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[BEIJING] Chinese scientists have been given approval to conduct the country's first clinical trial using human stem cells, the Ministry of Science and Technology and Ministry of Health announced on Tuesday (1 February).

Although the number of scientists working in stem cell research worldwide is growing, most studies are still at the pre-clinical stage.

The researchers, at the Beijing-based Chinese Academy of Medical Sciences, are investigating the use of stem cells to treat leukaemia, a form of cancer affecting blood cells.

Stem cells are 'unprogrammed' cells in the human body, which have the ability to develop into bone, muscle, or other types of specialised cells. Scientists are trying to harness this capability for use in transplantation and to treat diseases.

The researchers have already tested the method by injecting stem cells into rats, pigs and monkeys with leukaemia. The results showed that the stem cells boosted production of blood cells — a process that takes place in the bone marrow — and reduced the likelihood of leukaemia returning by more than 60 per cent following bone marrow transplantation.

Zheng Bin, a scientist on the project, told SciDev.Net that the results suggest the technique could be used to help human leukaemia patients. He added that the treatment might also reduce the chances of leukaemia patients rejecting transplanted marrow by boosting the ability of the patients' own marrow cells to tolerate it.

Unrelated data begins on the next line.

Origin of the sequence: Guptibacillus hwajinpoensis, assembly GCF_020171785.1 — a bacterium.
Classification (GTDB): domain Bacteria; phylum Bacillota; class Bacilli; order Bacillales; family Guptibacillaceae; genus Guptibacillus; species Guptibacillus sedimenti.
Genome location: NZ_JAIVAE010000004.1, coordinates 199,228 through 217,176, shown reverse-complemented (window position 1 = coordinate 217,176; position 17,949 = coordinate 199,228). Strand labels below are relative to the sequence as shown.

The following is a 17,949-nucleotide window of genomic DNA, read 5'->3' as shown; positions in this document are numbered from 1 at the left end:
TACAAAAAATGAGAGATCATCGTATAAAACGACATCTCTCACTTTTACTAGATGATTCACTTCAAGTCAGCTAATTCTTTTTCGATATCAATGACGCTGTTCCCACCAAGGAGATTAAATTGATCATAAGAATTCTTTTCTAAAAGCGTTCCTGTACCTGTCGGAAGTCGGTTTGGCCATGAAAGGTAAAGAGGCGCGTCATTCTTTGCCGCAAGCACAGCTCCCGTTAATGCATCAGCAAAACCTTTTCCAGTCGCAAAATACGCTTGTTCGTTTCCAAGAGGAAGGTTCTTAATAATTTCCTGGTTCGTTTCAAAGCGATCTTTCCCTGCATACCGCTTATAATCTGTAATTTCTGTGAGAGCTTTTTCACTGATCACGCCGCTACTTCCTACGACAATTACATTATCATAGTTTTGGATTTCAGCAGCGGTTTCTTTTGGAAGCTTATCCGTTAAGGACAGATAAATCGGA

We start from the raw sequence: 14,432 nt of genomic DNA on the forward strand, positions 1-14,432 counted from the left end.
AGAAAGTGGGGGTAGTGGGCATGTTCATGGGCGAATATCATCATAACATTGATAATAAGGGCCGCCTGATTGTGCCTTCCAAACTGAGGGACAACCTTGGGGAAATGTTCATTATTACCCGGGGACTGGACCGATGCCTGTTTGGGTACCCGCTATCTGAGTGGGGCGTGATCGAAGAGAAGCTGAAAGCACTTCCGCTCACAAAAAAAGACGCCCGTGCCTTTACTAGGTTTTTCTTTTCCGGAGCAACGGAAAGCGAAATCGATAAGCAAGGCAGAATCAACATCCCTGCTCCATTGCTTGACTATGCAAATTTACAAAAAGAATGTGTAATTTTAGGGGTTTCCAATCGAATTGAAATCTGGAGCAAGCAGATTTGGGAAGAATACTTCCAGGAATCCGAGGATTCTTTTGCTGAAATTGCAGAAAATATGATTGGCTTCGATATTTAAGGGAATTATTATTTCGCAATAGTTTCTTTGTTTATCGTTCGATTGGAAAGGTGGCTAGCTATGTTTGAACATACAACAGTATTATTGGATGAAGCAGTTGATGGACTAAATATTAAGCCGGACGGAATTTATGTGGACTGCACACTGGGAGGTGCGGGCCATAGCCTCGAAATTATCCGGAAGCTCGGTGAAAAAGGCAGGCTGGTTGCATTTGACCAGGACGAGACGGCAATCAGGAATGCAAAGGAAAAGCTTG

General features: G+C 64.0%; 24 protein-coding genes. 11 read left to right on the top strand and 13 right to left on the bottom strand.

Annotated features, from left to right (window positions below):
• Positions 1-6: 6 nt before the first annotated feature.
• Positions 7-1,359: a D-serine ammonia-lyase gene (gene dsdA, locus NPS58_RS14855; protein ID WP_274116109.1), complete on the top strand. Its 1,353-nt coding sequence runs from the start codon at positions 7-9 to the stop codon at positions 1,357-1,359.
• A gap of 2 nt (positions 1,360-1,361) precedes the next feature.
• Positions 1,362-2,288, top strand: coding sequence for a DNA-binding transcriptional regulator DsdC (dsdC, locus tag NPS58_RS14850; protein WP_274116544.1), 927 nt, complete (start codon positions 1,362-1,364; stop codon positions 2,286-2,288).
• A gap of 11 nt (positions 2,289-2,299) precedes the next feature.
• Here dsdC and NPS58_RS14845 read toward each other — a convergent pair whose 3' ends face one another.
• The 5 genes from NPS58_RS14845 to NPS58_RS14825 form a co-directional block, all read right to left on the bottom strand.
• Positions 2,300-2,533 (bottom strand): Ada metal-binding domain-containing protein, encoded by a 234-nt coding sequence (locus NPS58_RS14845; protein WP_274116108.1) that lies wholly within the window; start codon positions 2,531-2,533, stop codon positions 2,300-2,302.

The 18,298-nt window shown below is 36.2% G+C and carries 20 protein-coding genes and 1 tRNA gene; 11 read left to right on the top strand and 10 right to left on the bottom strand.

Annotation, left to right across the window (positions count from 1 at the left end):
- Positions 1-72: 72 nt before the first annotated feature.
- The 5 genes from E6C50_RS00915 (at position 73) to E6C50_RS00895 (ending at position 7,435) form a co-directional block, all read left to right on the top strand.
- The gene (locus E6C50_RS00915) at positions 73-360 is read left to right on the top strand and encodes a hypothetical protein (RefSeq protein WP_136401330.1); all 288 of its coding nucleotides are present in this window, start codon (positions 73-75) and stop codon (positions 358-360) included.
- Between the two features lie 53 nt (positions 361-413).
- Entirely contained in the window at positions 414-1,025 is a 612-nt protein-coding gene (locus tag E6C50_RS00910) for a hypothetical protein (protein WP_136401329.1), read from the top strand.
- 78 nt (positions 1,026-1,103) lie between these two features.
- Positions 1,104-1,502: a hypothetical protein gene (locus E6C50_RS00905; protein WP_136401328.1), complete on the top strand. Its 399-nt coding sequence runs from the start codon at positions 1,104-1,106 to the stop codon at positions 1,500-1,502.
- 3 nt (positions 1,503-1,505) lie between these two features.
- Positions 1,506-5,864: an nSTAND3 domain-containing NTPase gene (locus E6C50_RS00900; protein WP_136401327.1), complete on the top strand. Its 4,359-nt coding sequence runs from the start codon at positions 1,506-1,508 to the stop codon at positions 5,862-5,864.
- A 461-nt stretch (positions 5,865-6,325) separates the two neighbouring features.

The first phase of clinical trials, which will test the safety of the treatment on 30 healthy people, will start next month and last for three months. The participants will receive stem cells taken from the marrow of healthy adults.

If the phase I trial is successful, the second stage — tests in leukaemia patients — is likely to be launched this year, said Zheng.

Scientists at the academy are also investigating the use of stem cell therapies for other conditions, including heart disease, diabetes and liver failure.

Stem cells can be used for reproductive purposes as well as therapeutic ones. Although legislation on the use of stem cells has yet to be finalised, most scientists and governments are opposed to reproductive techniques. Zheng said that one of the project's ethical guidelines was to uphold the right of marrow donors to be informed about the type of stem cell therapy their donation was to be used for.

Zhang Mu, chief of the biodrug section at the China National Centre for Biotechnology Development, said at a news conference this week that the team's work is a major breakthrough, and that in stem cell research China is keeping up with developed countries.

The Chinese government has been pushing for more research into stem cells. Its national technology programme — called the '863 programme' — invested 40 million yuan (US$4.8 million) in stem cell research between 2001 and 2005.

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